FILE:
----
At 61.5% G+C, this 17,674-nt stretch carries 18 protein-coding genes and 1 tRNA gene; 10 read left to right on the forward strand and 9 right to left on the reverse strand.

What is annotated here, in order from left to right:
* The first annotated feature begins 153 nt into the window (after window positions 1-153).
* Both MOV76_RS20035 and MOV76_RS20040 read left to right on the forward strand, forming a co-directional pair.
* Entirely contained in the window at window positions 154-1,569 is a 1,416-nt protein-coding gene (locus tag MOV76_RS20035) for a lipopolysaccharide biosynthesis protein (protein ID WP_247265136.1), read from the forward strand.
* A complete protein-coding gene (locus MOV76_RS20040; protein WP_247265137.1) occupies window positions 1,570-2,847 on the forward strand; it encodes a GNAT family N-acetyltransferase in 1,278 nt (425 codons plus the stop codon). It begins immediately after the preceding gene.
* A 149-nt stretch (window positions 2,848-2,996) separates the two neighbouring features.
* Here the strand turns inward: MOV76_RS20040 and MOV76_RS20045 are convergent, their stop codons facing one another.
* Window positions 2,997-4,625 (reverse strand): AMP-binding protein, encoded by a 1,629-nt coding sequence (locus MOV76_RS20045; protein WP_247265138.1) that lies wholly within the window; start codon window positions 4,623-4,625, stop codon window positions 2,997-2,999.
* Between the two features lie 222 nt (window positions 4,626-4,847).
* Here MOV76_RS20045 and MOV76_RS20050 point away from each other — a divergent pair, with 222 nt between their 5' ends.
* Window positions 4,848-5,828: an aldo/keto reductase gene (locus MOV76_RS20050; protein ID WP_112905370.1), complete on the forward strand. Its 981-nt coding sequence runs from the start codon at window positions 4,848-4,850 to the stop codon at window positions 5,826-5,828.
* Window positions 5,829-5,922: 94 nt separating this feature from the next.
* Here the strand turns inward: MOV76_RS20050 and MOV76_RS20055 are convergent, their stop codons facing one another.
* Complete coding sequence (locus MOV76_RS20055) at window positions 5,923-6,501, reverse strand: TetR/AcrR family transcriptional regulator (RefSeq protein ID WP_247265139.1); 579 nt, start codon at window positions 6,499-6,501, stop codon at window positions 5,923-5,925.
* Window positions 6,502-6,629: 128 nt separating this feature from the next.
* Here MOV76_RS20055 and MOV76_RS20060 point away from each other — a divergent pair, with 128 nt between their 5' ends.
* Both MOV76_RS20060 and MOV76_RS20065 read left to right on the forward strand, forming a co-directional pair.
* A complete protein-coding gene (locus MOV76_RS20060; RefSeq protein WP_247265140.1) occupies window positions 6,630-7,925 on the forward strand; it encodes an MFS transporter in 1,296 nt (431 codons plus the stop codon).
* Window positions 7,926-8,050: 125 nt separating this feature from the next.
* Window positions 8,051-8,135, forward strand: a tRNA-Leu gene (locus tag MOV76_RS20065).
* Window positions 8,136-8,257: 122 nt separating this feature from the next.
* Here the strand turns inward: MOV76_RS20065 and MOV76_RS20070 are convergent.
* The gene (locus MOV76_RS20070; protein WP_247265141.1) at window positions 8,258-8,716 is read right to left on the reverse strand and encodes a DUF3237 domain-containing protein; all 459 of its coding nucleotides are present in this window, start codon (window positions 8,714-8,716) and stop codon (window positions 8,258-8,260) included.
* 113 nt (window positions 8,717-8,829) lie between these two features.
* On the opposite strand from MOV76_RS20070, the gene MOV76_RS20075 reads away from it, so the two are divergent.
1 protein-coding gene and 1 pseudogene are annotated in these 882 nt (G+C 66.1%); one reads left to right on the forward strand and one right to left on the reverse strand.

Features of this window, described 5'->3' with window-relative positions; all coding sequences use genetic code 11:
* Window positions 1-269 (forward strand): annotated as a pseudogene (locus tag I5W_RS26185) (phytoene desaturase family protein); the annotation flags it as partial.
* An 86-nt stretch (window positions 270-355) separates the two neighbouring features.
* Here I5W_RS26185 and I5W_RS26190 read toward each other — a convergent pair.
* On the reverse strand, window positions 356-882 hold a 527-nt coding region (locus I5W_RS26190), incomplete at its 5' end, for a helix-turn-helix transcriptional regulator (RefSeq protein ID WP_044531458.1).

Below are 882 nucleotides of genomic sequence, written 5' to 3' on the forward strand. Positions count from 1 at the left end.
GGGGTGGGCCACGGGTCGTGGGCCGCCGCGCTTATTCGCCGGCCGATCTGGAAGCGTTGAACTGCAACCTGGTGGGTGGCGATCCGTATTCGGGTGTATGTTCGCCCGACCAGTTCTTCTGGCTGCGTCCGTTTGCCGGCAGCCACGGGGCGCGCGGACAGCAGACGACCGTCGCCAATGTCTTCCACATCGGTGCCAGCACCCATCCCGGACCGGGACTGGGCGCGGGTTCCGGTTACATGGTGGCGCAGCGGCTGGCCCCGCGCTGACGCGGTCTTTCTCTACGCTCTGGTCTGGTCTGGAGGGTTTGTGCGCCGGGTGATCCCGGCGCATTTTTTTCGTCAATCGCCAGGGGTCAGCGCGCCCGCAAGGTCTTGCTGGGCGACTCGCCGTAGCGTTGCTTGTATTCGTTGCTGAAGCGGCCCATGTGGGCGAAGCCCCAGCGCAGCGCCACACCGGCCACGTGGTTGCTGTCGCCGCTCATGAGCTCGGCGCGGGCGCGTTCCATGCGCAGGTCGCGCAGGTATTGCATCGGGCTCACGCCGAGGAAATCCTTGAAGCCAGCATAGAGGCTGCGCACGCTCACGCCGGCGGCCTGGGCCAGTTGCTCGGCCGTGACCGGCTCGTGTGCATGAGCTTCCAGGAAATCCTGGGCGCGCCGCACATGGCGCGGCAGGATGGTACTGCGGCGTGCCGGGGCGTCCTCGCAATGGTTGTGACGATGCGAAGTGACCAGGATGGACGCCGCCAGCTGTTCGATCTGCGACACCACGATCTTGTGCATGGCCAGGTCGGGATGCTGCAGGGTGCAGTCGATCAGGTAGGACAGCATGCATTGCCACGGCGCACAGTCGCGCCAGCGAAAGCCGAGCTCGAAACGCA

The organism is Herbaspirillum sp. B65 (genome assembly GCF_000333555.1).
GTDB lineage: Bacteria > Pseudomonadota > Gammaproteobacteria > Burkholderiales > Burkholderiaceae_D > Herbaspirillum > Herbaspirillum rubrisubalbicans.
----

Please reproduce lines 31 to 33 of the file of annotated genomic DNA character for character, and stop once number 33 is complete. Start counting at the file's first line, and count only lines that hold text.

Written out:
* Here I5W_RS26185 and I5W_RS26190 read toward each other — a convergent pair.
* On the reverse strand, window positions 356-882 hold a 527-nt coding region (locus I5W_RS26190), incomplete at its 5' end, for a helix-turn-helix transcriptional regulator (RefSeq protein ID WP_044531458.1).

Below are 882 nucleotides of genomic sequence, written 5' to 3' on the forward strand. Positions count from 1 at the left end.